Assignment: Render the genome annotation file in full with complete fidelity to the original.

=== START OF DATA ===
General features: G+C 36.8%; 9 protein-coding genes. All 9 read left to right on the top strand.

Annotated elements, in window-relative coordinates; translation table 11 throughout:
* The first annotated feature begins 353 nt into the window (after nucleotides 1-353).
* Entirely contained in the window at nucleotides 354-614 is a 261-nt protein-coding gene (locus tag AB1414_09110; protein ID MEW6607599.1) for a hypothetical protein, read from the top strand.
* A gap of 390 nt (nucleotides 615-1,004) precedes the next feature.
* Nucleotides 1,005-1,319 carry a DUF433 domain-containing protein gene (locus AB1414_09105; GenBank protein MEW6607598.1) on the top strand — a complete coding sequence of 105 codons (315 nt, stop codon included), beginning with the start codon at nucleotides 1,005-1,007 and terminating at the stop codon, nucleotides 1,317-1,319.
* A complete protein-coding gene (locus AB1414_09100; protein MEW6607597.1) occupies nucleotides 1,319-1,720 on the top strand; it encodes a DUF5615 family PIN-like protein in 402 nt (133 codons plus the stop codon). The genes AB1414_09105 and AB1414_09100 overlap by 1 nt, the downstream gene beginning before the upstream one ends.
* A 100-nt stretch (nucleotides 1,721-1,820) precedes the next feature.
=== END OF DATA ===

General features: G+C 36.8%; 9 protein-coding genes. All 9 read left to right on the top strand.

Annotated elements, in window-relative coordinates; translation table 11 throughout:
* The first annotated feature begins 353 nt into the window (after nucleotides 1-353).
* Entirely contained in the window at nucleotides 354-614 is a 261-nt protein-coding gene (locus tag AB1414_09110; protein ID MEW6607599.1) for a hypothetical protein, read from the top strand.
* A gap of 390 nt (nucleotides 615-1,004) precedes the next feature.
* Nucleotides 1,005-1,319 carry a DUF433 domain-containing protein gene (locus AB1414_09105; GenBank protein MEW6607598.1) on the top strand — a complete coding sequence of 105 codons (315 nt, stop codon included), beginning with the start codon at nucleotides 1,005-1,007 and terminating at the stop codon, nucleotides 1,317-1,319.
* A complete protein-coding gene (locus AB1414_09100; protein MEW6607597.1) occupies nucleotides 1,319-1,720 on the top strand; it encodes a DUF5615 family PIN-like protein in 402 nt (133 codons plus the stop codon). The genes AB1414_09105 and AB1414_09100 overlap by 1 nt, the downstream gene beginning before the upstream one ends.
* A 100-nt stretch (nucleotides 1,721-1,820) precedes the next feature.